A Pilot Study of Four Intraosseous Blood Transfusion Strategies

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    Auten JD, Mclean JB, Kemp JD, Roszko PJ, Fortner GA, Krepela AL, Walchak AC, Walker CM, Deaton TG, Fishback JE 18(3). 50 - 56 (Journal Article)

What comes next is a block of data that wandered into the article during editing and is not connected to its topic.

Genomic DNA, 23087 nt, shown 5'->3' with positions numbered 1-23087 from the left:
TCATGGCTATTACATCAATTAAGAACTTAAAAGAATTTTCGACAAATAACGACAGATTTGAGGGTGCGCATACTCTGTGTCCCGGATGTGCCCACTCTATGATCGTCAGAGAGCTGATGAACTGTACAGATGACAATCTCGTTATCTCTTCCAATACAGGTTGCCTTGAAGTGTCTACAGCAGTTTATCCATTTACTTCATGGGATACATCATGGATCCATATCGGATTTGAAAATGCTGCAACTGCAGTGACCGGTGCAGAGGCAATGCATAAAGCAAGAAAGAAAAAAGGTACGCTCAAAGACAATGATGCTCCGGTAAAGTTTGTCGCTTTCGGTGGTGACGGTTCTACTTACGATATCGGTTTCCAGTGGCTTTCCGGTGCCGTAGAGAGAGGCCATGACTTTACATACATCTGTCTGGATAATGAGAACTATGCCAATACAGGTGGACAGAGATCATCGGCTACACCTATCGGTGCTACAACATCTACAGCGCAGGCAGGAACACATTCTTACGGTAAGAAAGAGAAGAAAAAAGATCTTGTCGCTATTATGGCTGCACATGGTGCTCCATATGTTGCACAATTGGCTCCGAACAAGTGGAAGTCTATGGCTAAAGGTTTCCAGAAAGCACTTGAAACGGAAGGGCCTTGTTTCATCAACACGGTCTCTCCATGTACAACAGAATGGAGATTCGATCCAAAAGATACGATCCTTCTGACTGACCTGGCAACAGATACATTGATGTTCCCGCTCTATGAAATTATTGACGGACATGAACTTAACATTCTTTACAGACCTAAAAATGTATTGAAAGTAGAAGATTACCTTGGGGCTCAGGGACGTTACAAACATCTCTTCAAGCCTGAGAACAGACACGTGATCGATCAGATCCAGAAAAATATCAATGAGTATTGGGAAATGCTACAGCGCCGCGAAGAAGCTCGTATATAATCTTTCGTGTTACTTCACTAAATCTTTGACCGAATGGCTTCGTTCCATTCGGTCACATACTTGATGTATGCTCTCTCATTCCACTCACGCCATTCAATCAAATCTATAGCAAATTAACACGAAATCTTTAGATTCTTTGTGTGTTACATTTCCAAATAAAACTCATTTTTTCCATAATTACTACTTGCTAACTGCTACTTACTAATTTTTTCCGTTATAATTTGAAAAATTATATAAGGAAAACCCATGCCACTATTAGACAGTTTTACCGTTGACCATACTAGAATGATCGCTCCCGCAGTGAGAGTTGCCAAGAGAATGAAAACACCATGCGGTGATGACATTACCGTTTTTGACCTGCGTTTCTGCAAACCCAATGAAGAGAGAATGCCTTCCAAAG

Background: Intraosseous (IO) access is used by military first responders administering fluids, blood, and medications. Current IO transfusion strategies include gravity, pressure bags, rapid transfusion devices, and manual push-pull through a three-way stopcock. In a swine model of hemorrhagic shock, we compared flow rates among four different IO blood transfusion strategies. Methods: Nine Yorkshire swine were placed under general anesthesia. We removed 20 to 25mL/kg of each animal's estimated blood volume using flow of gravity. IO access was obtained in the proximal humerus. We then autologously infused 10 to 15mL/kg of the animal's estimated blood volume through one of four randomly assigned treatment arms. Results: The average weight of the swine was 77.3kg (interquartile range, 72.7kg-88.8kg). Infusion rates were as follows: gravity, 5mL/min; Belmont rapid infuser, 31mL/min; single-site pressure bag, 78mL/min; double-site pressure bag, 103mL/min; and push-pull technique, 109mL/min. No pulmonary arterial fat emboli were noted. Conclusion: The optimal IO transfusion strategy for injured Servicemembers appears to be single-site transfusion with a 10mL to 20mL flush of normal saline, followed immediately by transfusion under a pressure bag. Further study, powered to detect differences in flow rate and clinical complications. is required.

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